Artsy: Your work first became known on the streets of São Paulo—and later on Brazilian trains, and now scales public walls and galleries and museums all over the world. What are some of the most memorable works you’ve made in São Paulo—from your earliest days painting in the streets to more recent projects?
OSGEMEOS: We believe that everything we do—from a simple drawing in a notebook, a giant on the outside of a huge building, to our work in institutions such as galleries and museums—it is all connected, part of a balance, of a bigger context. It is almost like we live in a big stage, and we consider all the elements memorable and important. In a museum, between white walls, we can open a window to our universe and completely transform the space without sculptures and installations. For us, our universe is playful and we are very happy to be able to translate it to everyone else in a palpable way. This is such an important goal of our art, to allow people to forget for some time about the real life problems, and dive into our universe. We believe that everyone has a playful side, which sometimes life just takes away from us. For this reason, every work and exhibition we have done in São Paulo is very important to us. Our last exhibition in the city for example, “Vertigem,” in 2009, brought so many people to the museum—people of all tribes and social conditions.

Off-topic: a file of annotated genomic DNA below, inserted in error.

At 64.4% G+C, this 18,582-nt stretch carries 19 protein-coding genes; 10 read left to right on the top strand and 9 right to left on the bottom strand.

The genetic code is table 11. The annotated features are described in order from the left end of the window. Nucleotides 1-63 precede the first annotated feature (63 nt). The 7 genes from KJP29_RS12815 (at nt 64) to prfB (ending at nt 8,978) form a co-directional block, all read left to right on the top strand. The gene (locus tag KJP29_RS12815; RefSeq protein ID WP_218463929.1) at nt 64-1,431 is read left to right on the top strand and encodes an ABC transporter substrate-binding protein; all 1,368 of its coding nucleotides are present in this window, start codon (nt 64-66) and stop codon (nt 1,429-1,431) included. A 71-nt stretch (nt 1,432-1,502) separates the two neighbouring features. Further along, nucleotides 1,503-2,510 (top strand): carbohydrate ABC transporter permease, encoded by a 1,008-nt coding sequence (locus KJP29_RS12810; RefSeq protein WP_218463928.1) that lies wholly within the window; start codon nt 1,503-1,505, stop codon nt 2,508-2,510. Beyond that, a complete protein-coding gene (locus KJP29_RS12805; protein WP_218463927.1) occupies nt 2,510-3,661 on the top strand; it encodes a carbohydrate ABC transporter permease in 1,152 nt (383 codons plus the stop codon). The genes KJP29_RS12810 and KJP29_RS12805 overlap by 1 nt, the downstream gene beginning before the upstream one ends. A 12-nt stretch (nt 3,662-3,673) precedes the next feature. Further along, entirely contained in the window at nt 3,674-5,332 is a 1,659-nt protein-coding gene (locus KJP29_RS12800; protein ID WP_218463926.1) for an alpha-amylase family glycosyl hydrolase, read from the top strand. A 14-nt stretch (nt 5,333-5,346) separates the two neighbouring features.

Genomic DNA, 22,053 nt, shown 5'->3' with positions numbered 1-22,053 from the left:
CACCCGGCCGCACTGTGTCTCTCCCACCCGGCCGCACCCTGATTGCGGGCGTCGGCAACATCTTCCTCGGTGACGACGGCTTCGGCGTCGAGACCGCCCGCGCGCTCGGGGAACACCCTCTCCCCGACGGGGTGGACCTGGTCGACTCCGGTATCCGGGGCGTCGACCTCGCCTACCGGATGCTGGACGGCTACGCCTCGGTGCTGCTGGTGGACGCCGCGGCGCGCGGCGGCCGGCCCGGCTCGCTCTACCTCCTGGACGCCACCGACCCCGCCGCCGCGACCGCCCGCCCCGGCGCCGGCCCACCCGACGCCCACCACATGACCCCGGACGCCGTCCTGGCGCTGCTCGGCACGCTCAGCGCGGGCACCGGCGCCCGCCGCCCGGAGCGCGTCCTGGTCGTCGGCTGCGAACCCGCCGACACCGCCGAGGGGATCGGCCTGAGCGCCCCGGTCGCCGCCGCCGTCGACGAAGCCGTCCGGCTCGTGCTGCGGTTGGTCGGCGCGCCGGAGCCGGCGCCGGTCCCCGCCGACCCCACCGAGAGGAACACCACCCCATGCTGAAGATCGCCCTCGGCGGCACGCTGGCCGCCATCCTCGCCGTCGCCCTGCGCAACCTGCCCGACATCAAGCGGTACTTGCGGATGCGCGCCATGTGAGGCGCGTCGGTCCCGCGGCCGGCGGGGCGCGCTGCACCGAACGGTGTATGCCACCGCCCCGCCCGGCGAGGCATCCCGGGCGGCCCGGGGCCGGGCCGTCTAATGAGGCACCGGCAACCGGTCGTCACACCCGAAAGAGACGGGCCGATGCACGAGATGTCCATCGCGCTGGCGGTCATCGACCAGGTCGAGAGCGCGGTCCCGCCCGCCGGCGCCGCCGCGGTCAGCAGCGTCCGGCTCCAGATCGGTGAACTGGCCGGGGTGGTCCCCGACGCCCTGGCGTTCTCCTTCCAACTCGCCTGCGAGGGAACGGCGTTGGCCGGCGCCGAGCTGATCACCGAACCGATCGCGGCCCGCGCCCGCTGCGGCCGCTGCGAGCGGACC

Artsy: What is it like to live in São Paulo as an artist? Where is your studio located?
OSGEMEOS: To live in São Paulo means to survive every day, to absorb the city and give back to it what it offers us. São Paulo made us what we are—we chose to use the city, instead of allowing it to use us. We see it as our extended studio.